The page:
Explosion at Louisiana chemical plant kills 1, injures 77

Plant makes ethylene and propylene – basic building blocks in the petrochemical industry.

June 14, 2013   by ASSOCIATED PRESS

GEISMAR, La. — An explosion at a south Louisiana chemical plant June 13 killed one person and sent more than 70 hospital.

A body was found by hazardous materials crews moving through the site after the blast, state police Capt. Doug Cain said. Police identified the man killed as 29-year-old Zachary C. Green, of Hammond.

Louisiana’s health department said 77 people were treated at hospitals and 51 of those had been released by evening. Hospitals reported that workers mostly had burns, cardiac and respiratory issues and bruises, health department spokeswoman Christina Stephens said in a statement.

The Williams Companies Inc., which owns the plant, said the blast occurred at 8:37 a.m. By the afternoon, all of the plant’s more than 300 workers had been accounted for, Cain said.


The plant is in an industrial area of Geismar, a Mississippi River community about 20 miles southeast of Baton Rouge. It’s one of scores of chemical and industrial facilities dotting the riverside between Baton Rouge and New Orleans.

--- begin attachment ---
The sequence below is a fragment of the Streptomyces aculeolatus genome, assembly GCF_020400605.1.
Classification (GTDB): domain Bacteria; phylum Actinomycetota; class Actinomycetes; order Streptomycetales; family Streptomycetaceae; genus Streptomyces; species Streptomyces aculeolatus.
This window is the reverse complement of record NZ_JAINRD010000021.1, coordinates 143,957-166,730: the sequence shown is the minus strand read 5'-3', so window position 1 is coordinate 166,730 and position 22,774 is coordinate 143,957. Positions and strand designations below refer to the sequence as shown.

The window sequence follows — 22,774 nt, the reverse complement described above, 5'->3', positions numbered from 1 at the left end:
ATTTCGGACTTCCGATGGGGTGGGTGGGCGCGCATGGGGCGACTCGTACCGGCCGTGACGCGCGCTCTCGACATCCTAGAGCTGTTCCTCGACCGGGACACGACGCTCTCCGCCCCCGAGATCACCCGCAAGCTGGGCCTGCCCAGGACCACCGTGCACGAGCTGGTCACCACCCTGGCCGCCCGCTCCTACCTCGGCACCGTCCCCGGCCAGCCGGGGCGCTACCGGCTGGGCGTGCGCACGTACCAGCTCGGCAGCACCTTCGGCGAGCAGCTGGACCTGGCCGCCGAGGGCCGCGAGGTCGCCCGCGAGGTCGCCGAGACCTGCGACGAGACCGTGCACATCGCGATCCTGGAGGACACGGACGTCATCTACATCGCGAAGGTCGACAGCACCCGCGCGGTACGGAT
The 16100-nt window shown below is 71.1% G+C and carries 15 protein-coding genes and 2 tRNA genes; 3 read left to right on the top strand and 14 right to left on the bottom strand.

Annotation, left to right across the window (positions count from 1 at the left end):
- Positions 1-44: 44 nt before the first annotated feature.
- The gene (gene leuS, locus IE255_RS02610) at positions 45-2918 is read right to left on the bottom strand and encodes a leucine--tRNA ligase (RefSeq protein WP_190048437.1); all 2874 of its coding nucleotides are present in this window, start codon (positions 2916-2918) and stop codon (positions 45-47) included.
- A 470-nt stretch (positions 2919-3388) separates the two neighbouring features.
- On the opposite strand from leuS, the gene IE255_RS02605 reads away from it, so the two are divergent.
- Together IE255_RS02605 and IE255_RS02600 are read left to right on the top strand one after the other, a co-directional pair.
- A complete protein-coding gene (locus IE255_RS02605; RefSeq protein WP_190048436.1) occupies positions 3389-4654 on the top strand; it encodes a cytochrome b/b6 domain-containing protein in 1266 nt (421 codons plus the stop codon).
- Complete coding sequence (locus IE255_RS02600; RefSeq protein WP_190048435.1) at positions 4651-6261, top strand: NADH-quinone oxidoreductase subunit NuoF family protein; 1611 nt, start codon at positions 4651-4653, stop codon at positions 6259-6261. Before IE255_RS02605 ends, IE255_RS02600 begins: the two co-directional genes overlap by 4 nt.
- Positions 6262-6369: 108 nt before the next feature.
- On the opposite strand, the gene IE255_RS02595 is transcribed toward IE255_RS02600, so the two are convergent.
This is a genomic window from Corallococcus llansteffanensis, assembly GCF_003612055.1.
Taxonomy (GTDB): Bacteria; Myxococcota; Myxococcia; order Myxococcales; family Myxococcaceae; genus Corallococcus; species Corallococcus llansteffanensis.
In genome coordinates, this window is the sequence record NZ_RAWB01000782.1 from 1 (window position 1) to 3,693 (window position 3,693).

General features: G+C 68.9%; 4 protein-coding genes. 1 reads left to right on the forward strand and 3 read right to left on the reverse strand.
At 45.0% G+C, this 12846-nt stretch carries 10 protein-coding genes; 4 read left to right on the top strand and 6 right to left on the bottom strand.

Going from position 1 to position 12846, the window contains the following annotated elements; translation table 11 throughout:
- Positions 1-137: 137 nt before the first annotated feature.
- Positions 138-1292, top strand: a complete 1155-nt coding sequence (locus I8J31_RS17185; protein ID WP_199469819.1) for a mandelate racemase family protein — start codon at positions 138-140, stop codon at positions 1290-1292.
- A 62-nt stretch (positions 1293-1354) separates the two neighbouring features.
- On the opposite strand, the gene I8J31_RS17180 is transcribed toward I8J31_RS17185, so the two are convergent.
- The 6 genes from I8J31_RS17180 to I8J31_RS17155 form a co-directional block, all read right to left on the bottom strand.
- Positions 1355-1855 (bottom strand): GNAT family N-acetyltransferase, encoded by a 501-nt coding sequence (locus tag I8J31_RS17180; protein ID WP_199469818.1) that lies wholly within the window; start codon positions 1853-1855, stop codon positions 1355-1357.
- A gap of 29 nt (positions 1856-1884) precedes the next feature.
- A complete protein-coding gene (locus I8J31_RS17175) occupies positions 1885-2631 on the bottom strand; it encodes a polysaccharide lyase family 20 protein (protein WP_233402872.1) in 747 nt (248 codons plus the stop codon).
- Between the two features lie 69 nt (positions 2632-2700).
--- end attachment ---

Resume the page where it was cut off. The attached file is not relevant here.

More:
A few homes and four other plants are within two miles, said Lester Kenyon, spokesman for Ascension Parish government.

The cause was not immediately known but the FBI said terrorism was not suspected.

More than 300 people were evacuated from the site, but some stayed behind, officials said. Ten workers stayed in an explosive-proof control centre as the fire raged, Cain said. The workers performed vital tasks, including shutting valves that rendered the plant safe, he said.

Officials at area hospitals said a handful of patients were in critical or serious condition, though most seemed to have minor injuries.

The plant makes ethylene and propylene – highly flammable gases that are the basic building blocks in the petrochemical industry.

Early tests did not indicate dangerous levels of any chemicals around the plant after the blast, but Cain said air monitoring continued in the afternoon.

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